Mortgage – A type of loan to purchase property or land
Note: This type of loan gives the lender the right to take your property if you fail to repay the money.
Note: Sometimes a mortgage is taken out on a property to release cash for other ventures.
To remember what mortgage means use the following mnemonic:
The morgue fridge (mortgage) contained the robber. Robbing banks is not the way to get money to buy a house.
Most businesses cannot afford to buy a new property outright so will need to borrow the money from a bank. This is called a mortgage.
If you ask for a mortgage from a bank, they will have the property valued. This valuation is usually less than the asking price. The bank will also not loan 100% of the valuation. It would rarely be over 80% and sometimes can be as low as 60% of the valuation. The company would normally have to find at least 25% of the asking price. This 25% is called a deposit.
This deposit is a safety margin for the bank. If the business fails to make the monthly payments (called a default) the bank can re-possess the property and have enough money in the property to make a sale within six months. There is also enough safety margin in the deposit to take out any costs incurred for the bank in selling the property. If there is anything left it goes to the business.
There are two main types of mortgage, fixed rate mortgages and variable rate mortgages.
A fixed rate is where the amount you pay is the same every month for a set number of years and doesn’t move regardless of what happens to the nation’s base interest rate. The agreed term is usually any multiple of 5 years right up to 30 years. Early on, a business will be paying mainly interest on the loan and only at the end does the capital portion of the payment steadily increase, while the interest portion drops.
A variable rate or tracker rate is a mortgage which takes the current base interest rate and adds an agreed interest percentage on top of this. If you agree 3% interest above base at the end of each month then the amount you pay will be as follows: Base rate 2% and interest 3%, so you will pay for that month 5% interest on the outstanding capital (divided by 12 because it’s monthly). Often a company will pay an additional sum monthly or yearly to reduce the capital sum owed.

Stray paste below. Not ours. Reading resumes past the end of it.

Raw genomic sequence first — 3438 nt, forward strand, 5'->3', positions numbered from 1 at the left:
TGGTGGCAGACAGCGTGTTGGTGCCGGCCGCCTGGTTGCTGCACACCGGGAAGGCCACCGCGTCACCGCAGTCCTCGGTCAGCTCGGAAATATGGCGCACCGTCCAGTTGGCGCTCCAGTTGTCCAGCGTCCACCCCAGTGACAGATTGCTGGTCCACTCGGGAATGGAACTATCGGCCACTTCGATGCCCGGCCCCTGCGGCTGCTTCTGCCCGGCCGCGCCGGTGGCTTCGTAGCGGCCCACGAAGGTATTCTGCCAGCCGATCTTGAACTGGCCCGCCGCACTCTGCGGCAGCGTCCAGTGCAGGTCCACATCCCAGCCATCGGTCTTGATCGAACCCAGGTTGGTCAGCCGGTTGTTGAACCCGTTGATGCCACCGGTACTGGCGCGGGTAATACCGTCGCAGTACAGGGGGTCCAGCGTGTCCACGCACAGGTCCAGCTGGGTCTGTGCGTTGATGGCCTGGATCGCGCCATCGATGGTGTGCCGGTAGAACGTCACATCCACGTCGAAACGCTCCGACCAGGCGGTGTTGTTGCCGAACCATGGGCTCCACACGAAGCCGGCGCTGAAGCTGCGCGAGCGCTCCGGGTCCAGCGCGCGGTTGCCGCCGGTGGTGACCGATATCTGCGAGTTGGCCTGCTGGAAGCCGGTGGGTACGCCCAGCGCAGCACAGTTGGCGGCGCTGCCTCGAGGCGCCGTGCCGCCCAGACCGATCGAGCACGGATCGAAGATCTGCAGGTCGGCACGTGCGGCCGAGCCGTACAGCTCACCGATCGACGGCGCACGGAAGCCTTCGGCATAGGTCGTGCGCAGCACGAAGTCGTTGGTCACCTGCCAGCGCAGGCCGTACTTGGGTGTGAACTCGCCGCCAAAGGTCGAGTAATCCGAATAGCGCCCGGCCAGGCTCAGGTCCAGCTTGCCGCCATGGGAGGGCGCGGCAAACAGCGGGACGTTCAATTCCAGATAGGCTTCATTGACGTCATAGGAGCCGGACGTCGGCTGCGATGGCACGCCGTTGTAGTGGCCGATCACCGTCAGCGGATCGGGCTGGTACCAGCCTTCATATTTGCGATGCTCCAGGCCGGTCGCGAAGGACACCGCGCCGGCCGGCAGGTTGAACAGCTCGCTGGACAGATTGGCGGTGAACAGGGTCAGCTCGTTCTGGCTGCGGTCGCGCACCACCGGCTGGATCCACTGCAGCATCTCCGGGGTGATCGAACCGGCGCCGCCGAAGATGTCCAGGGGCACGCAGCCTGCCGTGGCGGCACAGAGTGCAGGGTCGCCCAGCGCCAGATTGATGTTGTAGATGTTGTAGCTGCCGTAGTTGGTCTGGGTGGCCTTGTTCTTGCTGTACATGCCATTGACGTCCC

If the base rates go up so too will your mortgage payments for this month.
Some banks will agree for the company to only pay the interest on the loan, but it does mean you have to pay the entire loan at the end of the mortgage term (unless you can renegotiate again).
Choosing which type of mortgage depends greatly on whether you need the security of a set amount each month, but are likely to pay more (fixed rate mortgage), or, you can accept variations at the risk of jumps in payments, but in the long term you are likely to pay less (variable rate mortgage).
Both the fixed and variable charges from the bank depend on a company’s credit score. If a company has a great track record for paying all their loans on time, then they are a low risk and will gain a very favourable mortgage deal. If you have only just started and have very few assets then you are unlikely to gain a favourable rate and will pay a higher percentage monthly rate.
Mortgages can be a great way to finance the purchase of a commercial property. However, they are a long-term commitment and business should carefully consider their financial situation before taking out a mortgage.
Here are some benefits of a business getting a mortgage:
- You can purchase commercial property which can be a great investment while also providing the business with a better place to operate.
- You can build equity as you make monthly payments on the mortgage, you will then build up ownership in the property. You will have future access to this equity if you need to borrow money against it in the future.
However, here are some risks of getting a mortgage for a business premises:
- You could lose the property if you default on the mortgage. The bank can sell the property to recoup their money.
- You could find yourself in negative equity. This happens if the value of the property falls and the remaining amount left to pay on the mortgage is more than the property is worth.
- There are many fees that can add up when getting a mortgage, including legal and survey fees, stamp duty and moving costs.